Swimmer Watanabe Reveals Lower Body Training Helped Him Break World Record



Swimmer Watanabe reveals lower body training helped him break world recordSuper swimmer Ippei Watanabe -- who smashed the 200-meter breaststroke world record in Tokyo on Jan. 29 -- has revealed that improved lower body strength was a key factor behind breaking the world record.
The 19-year-old swimmer, who managed to chalk up an unprecedented time of 2 minutes and 6.67 seconds during the Kosuke Kitajima Cup at Tatsumi International Swimming Center in Tokyo, decided to work on his lower body strength following the 2016 Rio Olympics.




Despite still only being 19 years old, Watanabe has developed a reputation for pulling off impressive arm strokes during breaststroke races. However, the youngster was somewhat dissatisfied -- and he wanted to do more to improve his all-round technique. He set about strengthening the lower half of his body following the Rio Olympics -- having finished in sixth place there, outside the medal places, in the men's 200-meter breaststroke final.

By paying more attention to the kicking aspect of his technique, Watanabe feels that he can use his body energy more efficiently whenever he is involved in a race. The new approach seems to have worked, as the swimming community observed on Jan. 29. However, the particularly exciting aspect of Watanabe's new training regimen is that it is still only in the developmental stages. By refining his lower body training even further, who knows what the future will hold.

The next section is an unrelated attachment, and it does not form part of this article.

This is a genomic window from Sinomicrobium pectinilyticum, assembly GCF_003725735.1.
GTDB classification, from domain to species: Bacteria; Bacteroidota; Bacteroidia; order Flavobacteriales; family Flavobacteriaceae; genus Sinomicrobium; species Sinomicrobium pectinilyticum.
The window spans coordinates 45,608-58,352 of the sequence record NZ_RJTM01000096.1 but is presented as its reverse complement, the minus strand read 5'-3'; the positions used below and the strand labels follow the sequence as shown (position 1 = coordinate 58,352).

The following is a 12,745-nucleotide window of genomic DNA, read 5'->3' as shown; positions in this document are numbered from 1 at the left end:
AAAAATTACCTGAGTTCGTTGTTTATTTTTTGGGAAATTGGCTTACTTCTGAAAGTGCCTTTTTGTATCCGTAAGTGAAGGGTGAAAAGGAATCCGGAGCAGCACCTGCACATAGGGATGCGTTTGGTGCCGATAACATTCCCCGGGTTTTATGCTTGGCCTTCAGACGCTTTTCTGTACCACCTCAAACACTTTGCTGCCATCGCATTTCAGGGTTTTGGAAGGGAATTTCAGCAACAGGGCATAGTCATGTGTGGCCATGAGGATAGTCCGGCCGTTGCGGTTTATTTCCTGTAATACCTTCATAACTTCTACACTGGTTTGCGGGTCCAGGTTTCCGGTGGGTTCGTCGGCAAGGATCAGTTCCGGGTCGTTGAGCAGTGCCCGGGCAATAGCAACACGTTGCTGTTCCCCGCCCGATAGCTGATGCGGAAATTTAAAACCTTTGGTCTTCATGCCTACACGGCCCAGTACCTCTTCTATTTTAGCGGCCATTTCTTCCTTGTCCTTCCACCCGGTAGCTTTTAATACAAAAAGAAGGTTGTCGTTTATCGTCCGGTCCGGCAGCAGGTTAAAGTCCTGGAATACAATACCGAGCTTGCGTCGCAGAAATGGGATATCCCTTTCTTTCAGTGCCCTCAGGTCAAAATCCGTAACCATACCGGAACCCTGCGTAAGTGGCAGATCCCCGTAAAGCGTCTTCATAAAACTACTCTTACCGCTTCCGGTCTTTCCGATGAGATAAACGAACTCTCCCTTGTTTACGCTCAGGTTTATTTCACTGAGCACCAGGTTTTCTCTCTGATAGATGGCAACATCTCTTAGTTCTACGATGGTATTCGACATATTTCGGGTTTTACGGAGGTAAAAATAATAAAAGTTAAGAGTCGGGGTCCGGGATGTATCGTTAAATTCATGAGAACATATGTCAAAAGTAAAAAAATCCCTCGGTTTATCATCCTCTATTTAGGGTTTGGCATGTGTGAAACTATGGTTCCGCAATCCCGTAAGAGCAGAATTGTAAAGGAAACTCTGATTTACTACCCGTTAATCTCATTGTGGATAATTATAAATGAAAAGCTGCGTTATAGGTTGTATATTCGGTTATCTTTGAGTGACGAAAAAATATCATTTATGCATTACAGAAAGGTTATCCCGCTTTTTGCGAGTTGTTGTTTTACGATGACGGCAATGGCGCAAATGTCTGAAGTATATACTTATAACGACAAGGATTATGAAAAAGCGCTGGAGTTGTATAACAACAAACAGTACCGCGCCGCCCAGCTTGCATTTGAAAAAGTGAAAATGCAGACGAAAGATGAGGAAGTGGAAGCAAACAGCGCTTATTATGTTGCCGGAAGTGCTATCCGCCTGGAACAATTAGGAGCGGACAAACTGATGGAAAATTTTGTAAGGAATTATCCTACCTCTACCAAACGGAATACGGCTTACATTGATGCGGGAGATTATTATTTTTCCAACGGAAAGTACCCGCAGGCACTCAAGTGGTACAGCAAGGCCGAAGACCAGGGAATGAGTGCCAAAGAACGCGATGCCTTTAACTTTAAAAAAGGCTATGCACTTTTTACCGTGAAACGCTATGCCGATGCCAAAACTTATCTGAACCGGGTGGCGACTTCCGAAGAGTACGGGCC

The coach of the Japan national swimming team, Norimasa Hirai, believed that, "It was only a question of time before the world record would be broken." On Jan. 29, Watanabe successfully achieved this goal, in Tokyo, but as he looks ahead, the swimmer says, "I want to become a swimmer who can break records on the world stage."

The next event where this could happen is at the World Championships in July 2017.